It Takes a Village: Tackling the Complex Nature of Addiction

Recovery from addiction is not just about resolving physical dependence on drugs or alcohol. These substances also impact the brain and have an effect on virtually every aspect of a person’s life. Due to the complex nature of addiction, it takes more than just a single doctor providing treatment for recovery to take place. It takes many healthcare providers from all different areas of practice. April is National Interprofessional Health Care Month, and a great time to stop and recognize all of the people that contribute to addiction recovery and ongoing well-being.

Treating the Whole Person

Addiction usually does not occur on its own. It is often paired with a co-occurring disorder such as depression, anxiety, PTSD, or eating disorders. This exacerbates the Complex Disease of addiction because there is a strong link between physical, mental, emotional, social, and spiritual health. Substance use affects a person’s health, mood, finances, career, family, relationships, and much more.

In order to overcome addiction, it is essential to treat co-occurring disorders together and understand the full impact of mental health and substance use. Treating one condition but not the other can worsen symptoms and make recovery even more difficult and relapse more likely. For instance, detox as a standalone treatment is not enough because it does nothing to address the underlying reasons behind the substance abuse problem or change the person’s behavior.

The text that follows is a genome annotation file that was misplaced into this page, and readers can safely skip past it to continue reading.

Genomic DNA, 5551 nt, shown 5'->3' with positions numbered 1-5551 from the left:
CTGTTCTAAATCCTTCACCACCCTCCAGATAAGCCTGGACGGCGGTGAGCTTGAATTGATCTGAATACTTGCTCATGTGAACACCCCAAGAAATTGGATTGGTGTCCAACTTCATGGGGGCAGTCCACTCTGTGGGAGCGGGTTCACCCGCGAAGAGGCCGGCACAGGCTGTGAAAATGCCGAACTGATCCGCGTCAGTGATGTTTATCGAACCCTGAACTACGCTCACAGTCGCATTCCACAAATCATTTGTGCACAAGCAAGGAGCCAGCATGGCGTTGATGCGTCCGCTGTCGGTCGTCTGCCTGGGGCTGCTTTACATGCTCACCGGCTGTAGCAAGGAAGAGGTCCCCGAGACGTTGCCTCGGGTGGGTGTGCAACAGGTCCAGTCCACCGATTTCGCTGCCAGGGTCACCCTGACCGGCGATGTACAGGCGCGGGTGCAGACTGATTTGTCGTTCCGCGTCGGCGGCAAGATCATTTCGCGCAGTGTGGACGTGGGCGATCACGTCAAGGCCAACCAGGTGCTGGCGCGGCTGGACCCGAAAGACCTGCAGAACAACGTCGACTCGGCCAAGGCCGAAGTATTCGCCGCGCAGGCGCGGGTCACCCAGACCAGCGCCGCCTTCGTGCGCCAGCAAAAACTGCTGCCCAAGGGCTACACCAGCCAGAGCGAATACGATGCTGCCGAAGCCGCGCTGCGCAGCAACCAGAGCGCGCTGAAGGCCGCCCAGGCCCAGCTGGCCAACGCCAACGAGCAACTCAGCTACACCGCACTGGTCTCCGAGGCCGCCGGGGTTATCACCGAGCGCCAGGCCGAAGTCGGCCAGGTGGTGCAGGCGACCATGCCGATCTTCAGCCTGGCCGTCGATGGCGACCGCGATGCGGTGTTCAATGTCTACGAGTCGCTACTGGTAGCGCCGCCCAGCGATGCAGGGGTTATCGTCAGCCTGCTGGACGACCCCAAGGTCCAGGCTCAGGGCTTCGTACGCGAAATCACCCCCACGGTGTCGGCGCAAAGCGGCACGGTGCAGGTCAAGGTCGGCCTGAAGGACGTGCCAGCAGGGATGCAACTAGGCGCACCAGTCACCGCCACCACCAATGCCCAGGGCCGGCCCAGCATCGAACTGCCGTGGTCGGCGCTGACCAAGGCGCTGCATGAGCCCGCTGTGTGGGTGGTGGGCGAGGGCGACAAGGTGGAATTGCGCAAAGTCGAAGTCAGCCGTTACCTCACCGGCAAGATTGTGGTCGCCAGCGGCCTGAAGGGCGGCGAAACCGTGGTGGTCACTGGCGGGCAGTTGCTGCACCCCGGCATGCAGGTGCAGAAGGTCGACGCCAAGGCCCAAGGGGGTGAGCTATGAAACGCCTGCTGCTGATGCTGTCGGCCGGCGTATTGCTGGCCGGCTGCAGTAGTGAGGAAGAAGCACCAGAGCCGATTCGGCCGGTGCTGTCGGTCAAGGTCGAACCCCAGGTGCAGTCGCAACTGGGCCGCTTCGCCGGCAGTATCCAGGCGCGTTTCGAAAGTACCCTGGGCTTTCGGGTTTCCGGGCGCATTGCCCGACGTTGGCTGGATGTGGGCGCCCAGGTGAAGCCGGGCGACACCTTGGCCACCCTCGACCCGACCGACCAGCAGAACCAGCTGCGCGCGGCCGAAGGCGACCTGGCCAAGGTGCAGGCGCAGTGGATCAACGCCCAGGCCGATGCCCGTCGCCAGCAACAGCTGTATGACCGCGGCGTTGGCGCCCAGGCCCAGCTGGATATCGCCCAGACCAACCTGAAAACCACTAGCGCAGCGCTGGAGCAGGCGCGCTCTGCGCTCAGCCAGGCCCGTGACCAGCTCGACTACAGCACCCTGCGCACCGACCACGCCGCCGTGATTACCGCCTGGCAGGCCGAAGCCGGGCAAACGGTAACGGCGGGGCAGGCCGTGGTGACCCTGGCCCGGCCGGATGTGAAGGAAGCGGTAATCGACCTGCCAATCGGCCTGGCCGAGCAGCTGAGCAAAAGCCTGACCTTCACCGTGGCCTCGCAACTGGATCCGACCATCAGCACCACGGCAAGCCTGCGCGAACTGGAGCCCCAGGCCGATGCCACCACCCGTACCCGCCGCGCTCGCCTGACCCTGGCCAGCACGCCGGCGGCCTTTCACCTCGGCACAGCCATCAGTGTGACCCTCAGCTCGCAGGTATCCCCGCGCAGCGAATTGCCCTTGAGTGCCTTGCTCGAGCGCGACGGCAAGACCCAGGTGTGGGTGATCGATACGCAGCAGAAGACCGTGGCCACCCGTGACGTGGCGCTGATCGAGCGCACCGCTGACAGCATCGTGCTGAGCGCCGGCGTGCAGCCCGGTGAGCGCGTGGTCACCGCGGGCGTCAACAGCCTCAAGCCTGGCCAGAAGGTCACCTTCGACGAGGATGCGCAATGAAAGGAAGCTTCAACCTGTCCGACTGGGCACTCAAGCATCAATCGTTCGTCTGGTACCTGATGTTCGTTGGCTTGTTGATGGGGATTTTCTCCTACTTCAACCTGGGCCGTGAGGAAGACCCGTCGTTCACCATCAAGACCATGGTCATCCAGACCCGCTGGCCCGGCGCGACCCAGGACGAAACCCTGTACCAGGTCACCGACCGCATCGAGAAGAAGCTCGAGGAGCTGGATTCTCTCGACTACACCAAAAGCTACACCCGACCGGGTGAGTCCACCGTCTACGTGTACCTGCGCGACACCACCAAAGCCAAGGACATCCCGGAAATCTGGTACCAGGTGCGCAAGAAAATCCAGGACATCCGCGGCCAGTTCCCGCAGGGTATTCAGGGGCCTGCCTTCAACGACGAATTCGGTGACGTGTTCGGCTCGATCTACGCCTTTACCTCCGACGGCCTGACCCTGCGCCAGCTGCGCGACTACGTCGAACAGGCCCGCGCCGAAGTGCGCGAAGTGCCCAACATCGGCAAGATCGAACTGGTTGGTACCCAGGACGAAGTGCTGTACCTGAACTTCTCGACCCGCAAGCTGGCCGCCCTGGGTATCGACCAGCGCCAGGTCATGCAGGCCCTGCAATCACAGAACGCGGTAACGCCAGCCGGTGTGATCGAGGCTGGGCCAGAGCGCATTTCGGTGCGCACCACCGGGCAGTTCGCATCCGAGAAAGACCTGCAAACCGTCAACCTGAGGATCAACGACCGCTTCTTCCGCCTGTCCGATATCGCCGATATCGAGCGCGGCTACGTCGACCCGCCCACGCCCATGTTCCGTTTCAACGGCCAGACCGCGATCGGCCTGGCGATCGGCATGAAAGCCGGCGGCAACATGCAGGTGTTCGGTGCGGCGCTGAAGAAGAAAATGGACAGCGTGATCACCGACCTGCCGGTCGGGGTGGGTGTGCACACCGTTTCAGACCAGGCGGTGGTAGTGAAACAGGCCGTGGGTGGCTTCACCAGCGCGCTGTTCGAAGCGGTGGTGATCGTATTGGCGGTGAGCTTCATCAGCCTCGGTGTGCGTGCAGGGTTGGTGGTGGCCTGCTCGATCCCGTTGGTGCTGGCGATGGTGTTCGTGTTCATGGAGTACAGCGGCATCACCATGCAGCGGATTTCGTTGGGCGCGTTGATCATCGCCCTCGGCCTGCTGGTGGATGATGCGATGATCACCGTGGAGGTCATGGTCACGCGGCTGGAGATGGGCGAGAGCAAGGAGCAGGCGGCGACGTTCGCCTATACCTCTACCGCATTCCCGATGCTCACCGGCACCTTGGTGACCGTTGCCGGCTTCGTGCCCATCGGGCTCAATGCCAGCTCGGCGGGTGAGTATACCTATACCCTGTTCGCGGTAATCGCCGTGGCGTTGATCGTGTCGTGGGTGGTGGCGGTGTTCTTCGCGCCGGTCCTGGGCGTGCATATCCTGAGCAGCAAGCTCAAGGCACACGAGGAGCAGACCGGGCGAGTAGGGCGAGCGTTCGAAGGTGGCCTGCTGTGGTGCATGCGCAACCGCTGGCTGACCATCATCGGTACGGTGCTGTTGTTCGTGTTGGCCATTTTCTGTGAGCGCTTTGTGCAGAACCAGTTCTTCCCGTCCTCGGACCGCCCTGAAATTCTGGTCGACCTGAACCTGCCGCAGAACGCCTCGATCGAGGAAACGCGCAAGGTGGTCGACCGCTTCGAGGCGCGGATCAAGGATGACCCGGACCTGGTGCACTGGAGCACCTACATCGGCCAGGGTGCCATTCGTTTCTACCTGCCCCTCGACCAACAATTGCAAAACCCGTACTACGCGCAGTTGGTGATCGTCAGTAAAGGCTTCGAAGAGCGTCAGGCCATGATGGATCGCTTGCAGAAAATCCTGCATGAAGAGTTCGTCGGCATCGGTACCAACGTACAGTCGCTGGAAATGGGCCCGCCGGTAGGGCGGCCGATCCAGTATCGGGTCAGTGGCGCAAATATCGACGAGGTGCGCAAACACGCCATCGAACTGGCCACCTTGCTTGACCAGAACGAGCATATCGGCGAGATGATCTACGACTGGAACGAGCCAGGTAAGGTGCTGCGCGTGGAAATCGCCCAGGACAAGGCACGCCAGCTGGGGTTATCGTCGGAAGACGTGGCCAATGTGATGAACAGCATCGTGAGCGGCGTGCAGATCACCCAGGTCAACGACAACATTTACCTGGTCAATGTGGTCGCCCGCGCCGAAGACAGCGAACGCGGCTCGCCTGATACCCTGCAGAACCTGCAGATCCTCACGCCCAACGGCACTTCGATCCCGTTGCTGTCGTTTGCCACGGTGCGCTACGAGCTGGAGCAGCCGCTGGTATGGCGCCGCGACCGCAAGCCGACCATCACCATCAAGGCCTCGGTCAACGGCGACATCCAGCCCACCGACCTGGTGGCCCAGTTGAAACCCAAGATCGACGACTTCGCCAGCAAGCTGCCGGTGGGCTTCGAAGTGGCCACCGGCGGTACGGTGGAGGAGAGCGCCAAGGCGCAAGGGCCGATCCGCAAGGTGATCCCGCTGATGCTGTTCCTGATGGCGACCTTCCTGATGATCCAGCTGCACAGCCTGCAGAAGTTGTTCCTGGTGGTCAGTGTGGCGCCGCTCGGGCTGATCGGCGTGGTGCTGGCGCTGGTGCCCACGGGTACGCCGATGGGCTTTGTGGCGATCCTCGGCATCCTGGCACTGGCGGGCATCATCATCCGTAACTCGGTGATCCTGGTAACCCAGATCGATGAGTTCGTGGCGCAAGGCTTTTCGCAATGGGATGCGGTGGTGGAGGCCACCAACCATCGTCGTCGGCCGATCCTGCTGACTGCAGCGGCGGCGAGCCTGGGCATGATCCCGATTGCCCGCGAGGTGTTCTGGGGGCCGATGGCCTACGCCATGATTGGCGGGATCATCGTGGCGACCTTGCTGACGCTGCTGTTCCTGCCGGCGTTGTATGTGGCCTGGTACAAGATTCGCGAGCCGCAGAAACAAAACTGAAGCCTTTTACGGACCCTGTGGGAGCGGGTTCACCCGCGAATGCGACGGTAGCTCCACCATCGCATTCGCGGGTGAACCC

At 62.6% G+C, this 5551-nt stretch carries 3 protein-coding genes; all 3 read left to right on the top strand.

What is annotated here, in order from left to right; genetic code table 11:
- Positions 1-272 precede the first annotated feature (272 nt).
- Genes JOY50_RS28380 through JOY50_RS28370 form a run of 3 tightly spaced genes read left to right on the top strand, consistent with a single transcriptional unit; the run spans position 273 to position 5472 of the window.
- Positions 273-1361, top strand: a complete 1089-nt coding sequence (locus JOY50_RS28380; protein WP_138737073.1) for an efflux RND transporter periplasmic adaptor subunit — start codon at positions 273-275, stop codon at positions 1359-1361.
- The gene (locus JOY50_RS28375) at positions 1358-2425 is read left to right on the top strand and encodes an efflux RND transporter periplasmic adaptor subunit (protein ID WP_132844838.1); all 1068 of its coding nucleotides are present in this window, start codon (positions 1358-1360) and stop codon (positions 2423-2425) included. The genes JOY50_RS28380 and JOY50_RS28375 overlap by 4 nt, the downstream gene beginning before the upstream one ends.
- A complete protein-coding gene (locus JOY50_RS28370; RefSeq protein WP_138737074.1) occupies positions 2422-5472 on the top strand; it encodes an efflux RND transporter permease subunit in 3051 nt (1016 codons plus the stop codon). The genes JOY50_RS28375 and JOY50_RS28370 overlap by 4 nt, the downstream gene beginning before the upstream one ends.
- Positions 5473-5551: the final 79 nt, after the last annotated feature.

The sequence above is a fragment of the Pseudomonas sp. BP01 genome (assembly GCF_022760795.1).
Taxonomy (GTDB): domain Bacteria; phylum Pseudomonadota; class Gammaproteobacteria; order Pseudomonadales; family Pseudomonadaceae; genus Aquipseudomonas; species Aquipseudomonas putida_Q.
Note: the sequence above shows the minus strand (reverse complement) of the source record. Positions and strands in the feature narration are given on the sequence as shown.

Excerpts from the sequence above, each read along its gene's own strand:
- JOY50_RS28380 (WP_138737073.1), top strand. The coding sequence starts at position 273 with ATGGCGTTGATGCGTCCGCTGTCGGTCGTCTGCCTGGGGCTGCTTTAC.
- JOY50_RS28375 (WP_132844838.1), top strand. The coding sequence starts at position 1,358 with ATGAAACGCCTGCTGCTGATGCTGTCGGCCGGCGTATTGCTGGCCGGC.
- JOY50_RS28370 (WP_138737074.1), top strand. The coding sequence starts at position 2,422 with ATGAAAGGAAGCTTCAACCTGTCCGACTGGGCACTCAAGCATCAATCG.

Working Together for Recovery

For treatment to be effective, medical professionals must work together. That means creating teams that include:

  • Doctors
  • Nurses
  • Psychologists
  • Psychiatrists
  • Counselors
  • Social Workers
  • Nutritionists
  • Peers

Each person plays an important role in recovery. Professionals should have ongoing communication where they collaborate on the individual’s treatment plan and adjust accordingly based on the person’s progress. For someone struggling with addiction and an eating disorder, a nutritionist may develop a healthy meal plan, but they must work together with a psychologist who helps improve the individual’s relationship with food and works with them to follow this plan.

Building a strong support system is critical so the individual in recovery knows who they can turn to and that they are not alone. It is important to build trust and have people standing beside them along each step of the way, whether it’s a doctor, family member, or peer who is also in recovery.

Keeping an Open Mind

There is no “quick fix” for addiction, and everyone’s journey is unique. Keeping an open mind and being willing to try different strategies is essential. An individual never knows what might work well for them even if it wasn’t as effective for someone they know. Be open to trying new things and working with professionals from across the healthcare spectrum in order to fully embrace recovery and address the many ways in which it impacts health and well-being.

Crossroads supports clients by creating a multidisciplinary team to address the various facets of addiction and how they impact recovery. Individualized treatment plans are created to help clients turn their lives around, overcome addiction, and develop healthier routines. From mental health to nutrition counseling to relapse prevention, Crossroads guides clients along each step of the way toward building a lifestyle of recovery and understanding the complex nature of addiction.